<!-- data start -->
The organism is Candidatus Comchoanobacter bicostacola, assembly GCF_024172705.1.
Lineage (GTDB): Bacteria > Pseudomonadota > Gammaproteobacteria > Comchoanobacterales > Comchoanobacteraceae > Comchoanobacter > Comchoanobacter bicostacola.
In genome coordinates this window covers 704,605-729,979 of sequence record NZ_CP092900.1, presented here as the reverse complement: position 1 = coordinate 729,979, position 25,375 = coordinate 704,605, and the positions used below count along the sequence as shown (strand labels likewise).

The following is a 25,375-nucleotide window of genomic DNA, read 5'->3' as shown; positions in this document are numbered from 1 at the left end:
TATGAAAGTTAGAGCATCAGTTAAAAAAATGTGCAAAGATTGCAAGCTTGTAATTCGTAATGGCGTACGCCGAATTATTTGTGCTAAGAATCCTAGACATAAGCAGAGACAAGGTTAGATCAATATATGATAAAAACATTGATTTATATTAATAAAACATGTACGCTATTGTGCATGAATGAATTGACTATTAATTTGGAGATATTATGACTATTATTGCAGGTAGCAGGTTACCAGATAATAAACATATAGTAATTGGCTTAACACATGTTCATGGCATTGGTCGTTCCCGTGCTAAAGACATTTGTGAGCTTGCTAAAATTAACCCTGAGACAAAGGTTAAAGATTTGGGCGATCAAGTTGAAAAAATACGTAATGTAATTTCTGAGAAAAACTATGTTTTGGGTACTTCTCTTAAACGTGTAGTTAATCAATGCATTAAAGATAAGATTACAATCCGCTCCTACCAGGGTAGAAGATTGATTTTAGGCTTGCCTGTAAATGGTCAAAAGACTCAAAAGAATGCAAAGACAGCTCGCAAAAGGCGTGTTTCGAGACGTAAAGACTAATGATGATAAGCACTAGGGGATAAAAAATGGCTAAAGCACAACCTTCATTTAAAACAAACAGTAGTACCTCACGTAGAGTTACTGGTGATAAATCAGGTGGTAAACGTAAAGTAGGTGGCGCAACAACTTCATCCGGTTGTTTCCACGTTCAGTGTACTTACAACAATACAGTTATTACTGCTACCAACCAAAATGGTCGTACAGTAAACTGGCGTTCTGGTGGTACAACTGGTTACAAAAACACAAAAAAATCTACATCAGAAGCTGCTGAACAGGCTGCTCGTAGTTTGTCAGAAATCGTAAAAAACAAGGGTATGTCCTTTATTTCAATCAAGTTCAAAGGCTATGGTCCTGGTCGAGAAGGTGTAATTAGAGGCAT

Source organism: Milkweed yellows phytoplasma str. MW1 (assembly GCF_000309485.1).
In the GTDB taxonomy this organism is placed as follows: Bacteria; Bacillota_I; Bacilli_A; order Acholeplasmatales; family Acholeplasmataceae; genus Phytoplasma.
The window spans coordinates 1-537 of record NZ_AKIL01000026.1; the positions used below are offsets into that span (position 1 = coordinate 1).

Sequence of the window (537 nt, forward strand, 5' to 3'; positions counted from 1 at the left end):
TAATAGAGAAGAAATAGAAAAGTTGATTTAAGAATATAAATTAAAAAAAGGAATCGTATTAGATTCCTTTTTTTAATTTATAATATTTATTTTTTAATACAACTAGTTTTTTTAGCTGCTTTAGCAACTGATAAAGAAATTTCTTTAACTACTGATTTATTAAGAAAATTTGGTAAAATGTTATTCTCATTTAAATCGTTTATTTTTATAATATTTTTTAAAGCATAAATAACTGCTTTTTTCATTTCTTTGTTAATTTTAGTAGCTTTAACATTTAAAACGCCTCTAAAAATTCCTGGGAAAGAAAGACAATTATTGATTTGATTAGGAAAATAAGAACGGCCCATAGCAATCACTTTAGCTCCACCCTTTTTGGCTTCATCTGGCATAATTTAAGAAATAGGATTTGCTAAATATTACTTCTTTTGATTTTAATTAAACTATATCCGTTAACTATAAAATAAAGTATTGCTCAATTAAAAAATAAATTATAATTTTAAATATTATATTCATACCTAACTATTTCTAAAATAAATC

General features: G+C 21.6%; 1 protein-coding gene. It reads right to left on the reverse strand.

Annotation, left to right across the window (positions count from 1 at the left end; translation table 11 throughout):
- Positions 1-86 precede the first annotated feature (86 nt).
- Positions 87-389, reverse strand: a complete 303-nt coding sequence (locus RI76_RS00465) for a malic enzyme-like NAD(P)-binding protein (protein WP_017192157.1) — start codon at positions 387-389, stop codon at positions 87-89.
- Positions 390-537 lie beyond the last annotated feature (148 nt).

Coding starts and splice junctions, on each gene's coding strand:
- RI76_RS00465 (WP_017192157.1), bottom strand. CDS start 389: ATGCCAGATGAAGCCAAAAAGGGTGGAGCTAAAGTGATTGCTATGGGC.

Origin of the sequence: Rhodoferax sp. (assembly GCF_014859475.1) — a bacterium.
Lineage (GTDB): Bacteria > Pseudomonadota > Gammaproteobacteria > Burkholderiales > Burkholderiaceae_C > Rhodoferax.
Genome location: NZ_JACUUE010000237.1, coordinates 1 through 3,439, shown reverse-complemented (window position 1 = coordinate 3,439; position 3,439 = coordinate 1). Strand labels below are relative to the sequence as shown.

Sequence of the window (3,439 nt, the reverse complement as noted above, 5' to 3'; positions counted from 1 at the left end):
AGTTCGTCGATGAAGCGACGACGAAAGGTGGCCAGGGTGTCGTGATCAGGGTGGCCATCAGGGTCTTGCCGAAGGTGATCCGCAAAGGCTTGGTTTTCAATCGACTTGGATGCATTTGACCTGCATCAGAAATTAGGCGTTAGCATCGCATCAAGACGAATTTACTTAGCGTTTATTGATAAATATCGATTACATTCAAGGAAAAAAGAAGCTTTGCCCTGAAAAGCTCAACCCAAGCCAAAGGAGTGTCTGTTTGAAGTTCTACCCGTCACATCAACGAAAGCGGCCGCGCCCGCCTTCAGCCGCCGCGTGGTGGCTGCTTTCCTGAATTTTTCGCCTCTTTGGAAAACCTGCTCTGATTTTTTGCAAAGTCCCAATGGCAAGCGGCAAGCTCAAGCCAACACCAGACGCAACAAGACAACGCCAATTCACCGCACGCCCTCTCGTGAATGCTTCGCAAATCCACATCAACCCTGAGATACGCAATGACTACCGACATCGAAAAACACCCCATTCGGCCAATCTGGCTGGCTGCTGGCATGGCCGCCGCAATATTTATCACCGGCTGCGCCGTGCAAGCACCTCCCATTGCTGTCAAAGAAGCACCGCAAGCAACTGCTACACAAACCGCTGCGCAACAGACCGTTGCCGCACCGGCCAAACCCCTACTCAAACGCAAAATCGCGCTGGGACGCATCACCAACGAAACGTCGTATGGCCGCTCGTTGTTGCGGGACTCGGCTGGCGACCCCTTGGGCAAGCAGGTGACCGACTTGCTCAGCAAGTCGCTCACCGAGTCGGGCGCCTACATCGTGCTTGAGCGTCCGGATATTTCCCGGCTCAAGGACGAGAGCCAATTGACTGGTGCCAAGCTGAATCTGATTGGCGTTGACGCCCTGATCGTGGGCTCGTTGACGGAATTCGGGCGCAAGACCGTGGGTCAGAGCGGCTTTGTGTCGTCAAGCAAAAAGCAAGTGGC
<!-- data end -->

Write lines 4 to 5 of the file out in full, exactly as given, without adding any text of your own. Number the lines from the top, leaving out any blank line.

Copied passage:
The following is a 25,375-nucleotide window of genomic DNA, read 5'->3' as shown; positions in this document are numbered from 1 at the left end:
TATGAAAGTTAGAGCATCAGTTAAAAAAATGTGCAAAGATTGCAAGCTTGTAATTCGTAATGGCGTACGCCGAATTATTTGTGCTAAGAATCCTAGACATAAGCAGAGACAAGGTTAGATCAATATATGATAAAAACATTGATTTATATTAATAAAACATGTACGCTATTGTGCATGAATGAATTGACTATTAATTTGGAGATATTATGACTATTATTGCAGGTAGCAGGTTACCAGATAATAAACATATAGTAATTGGCTTAACACATGTTCATGGCATTGGTCGTTCCCGTGCTAAAGACATTTGTGAGCTTGCTAAAATTAACCCTGAGACAAAGGTTAAAGATTTGGGCGATCAAGTTGAAAAAATACGTAATGTAATTTCTGAGAAAAACTATGTTTTGGGTACTTCTCTTAAACGTGTAGTTAATCAATGCATTAAAGATAAGATTACAATCCGCTCCTACCAGGGTAGAAGATTGATTTTAGGCTTGCCTGTAAATGGTCAAAAGACTCAAAAGAATGCAAAGACAGCTCGCAAAAGGCGTGTTTCGAGACGTAAAGACTAATGATGATAAGCACTAGGGGATAAAAAATGGCTAAAGCACAACCTTCATTTAAAACAAACAGTAGTACCTCACGTAGAGTTACTGGTGATAAATCAGGTGGTAAACGTAAAGTAGGTGGCGCAACAACTTCATCCGGTTGTTTCCACGTTCAGTGTACTTACAACAATACAGTTATTACTGCTACCAACCAAAATGGTCGTACAGTAAACTGGCGTTCTGGTGGTACAACTGGTTACAAAAACACAAAAAAATCTACATCAGAAGCTGCTGAACAGGCTGCTCGTAGTTTGTCAGAAATCGTAAAAAACAAGGGTATGTCCTTTATTTCAATCAAGTTCAAAGGCTATGGTCCTGGTCGAGAAGGTGTAATTAGAGGCAT